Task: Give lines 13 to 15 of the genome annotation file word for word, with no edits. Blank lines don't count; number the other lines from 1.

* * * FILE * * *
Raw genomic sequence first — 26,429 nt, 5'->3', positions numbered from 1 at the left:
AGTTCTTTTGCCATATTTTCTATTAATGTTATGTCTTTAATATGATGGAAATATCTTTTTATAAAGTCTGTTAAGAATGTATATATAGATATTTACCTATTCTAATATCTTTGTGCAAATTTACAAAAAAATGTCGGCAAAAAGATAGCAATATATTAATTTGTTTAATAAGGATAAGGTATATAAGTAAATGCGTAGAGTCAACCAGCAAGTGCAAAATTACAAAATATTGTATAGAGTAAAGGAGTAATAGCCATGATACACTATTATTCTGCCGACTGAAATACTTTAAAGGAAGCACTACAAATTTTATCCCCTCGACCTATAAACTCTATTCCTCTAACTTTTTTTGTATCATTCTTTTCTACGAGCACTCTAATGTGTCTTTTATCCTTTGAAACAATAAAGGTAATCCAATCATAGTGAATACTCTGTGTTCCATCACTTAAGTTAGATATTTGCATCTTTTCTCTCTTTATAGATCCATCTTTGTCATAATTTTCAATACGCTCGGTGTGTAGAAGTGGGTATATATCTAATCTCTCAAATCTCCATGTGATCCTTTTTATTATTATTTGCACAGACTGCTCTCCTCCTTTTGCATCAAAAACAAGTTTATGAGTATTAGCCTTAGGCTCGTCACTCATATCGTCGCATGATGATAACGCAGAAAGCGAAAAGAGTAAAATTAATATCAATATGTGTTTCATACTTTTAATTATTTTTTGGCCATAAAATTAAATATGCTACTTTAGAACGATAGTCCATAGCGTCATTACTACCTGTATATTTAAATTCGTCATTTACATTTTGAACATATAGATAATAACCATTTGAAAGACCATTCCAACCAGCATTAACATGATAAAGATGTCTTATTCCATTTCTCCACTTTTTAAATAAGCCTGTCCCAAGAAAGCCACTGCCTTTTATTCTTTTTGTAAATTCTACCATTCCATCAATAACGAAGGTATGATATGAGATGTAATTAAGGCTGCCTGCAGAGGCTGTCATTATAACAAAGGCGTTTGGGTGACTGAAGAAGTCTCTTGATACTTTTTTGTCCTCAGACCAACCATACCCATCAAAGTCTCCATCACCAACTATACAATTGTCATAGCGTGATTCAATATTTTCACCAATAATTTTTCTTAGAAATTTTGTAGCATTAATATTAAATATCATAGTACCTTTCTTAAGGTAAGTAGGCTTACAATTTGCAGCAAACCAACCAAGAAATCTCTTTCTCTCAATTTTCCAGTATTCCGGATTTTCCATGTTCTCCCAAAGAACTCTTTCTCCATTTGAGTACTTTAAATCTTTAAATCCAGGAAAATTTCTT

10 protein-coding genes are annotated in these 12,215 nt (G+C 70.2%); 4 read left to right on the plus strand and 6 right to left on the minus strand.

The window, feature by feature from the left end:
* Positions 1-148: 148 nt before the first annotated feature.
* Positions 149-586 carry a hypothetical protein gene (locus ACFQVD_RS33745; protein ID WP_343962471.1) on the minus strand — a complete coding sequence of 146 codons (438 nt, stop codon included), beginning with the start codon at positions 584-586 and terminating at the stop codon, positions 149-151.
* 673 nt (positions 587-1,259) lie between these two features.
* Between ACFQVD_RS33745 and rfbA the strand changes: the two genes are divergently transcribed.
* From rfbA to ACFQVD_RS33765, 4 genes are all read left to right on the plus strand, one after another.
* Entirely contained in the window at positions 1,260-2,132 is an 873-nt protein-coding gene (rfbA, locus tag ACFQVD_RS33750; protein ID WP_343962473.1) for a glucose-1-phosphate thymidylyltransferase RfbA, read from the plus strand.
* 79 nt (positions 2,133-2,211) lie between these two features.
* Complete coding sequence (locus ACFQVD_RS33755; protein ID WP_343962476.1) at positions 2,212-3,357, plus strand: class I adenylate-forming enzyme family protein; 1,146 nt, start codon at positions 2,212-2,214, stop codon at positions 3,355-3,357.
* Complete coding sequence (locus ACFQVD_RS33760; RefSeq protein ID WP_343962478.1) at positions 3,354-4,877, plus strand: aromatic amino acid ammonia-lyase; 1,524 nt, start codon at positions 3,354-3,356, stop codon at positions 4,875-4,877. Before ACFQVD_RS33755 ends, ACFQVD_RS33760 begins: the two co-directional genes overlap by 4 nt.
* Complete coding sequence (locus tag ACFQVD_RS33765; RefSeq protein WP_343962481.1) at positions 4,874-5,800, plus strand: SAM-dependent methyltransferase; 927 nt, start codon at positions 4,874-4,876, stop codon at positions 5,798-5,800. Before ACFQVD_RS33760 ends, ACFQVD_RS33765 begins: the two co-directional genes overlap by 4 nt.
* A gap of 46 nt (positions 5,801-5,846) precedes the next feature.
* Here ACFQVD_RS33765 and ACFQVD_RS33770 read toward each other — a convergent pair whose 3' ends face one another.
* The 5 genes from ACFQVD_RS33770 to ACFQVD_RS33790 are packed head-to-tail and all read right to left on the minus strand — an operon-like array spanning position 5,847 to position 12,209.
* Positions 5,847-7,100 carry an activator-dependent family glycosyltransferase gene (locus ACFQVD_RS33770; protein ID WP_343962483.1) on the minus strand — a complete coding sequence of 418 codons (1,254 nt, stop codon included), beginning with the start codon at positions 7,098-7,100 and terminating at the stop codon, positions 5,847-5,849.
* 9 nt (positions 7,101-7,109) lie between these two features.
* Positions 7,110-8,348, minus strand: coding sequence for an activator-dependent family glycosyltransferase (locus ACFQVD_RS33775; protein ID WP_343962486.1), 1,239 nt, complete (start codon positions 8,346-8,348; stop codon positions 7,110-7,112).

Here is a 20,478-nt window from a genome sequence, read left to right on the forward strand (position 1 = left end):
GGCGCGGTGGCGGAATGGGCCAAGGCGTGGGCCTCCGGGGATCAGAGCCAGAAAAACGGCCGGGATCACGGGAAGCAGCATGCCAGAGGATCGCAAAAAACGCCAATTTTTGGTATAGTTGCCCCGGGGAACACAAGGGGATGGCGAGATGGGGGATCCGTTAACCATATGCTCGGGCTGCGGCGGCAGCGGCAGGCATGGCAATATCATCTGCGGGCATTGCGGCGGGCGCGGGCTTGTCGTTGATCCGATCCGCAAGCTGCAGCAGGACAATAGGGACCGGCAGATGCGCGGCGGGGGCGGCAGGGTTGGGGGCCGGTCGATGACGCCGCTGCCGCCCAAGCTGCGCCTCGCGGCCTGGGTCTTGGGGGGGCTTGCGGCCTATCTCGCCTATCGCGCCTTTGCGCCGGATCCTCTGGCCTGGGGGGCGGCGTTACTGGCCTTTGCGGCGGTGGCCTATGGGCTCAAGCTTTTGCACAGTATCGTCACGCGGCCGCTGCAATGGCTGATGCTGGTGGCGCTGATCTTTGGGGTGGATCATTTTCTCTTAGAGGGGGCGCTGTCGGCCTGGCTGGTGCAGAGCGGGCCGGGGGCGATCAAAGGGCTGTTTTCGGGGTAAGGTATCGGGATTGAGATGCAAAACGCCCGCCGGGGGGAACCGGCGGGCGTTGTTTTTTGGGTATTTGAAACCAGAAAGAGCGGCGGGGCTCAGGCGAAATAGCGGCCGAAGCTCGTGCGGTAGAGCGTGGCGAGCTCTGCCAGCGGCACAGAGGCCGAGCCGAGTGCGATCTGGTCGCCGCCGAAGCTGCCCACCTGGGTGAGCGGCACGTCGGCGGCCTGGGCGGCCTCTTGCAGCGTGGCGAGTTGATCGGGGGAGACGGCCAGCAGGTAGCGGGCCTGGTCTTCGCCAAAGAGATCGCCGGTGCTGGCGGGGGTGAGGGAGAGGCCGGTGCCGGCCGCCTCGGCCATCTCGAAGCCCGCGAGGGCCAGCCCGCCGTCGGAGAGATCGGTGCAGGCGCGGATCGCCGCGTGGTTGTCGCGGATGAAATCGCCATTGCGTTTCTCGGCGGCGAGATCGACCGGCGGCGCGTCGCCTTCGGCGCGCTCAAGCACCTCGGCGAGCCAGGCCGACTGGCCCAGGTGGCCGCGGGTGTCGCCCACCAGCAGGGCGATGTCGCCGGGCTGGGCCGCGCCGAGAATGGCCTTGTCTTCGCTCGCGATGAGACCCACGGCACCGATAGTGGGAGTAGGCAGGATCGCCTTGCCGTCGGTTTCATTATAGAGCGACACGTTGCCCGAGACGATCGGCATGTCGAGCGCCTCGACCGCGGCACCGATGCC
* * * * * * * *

* Complete coding sequence (locus ACFQVD_RS33760; RefSeq protein ID WP_343962478.1) at positions 3,354-4,877, plus strand: aromatic amino acid ammonia-lyase; 1,524 nt, start codon at positions 3,354-3,356, stop codon at positions 4,875-4,877. Before ACFQVD_RS33755 ends, ACFQVD_RS33760 begins: the two co-directional genes overlap by 4 nt.
* Complete coding sequence (locus tag ACFQVD_RS33765; RefSeq protein WP_343962481.1) at positions 4,874-5,800, plus strand: SAM-dependent methyltransferase; 927 nt, start codon at positions 4,874-4,876, stop codon at positions 5,798-5,800. Before ACFQVD_RS33760 ends, ACFQVD_RS33765 begins: the two co-directional genes overlap by 4 nt.
* A gap of 46 nt (positions 5,801-5,846) precedes the next feature.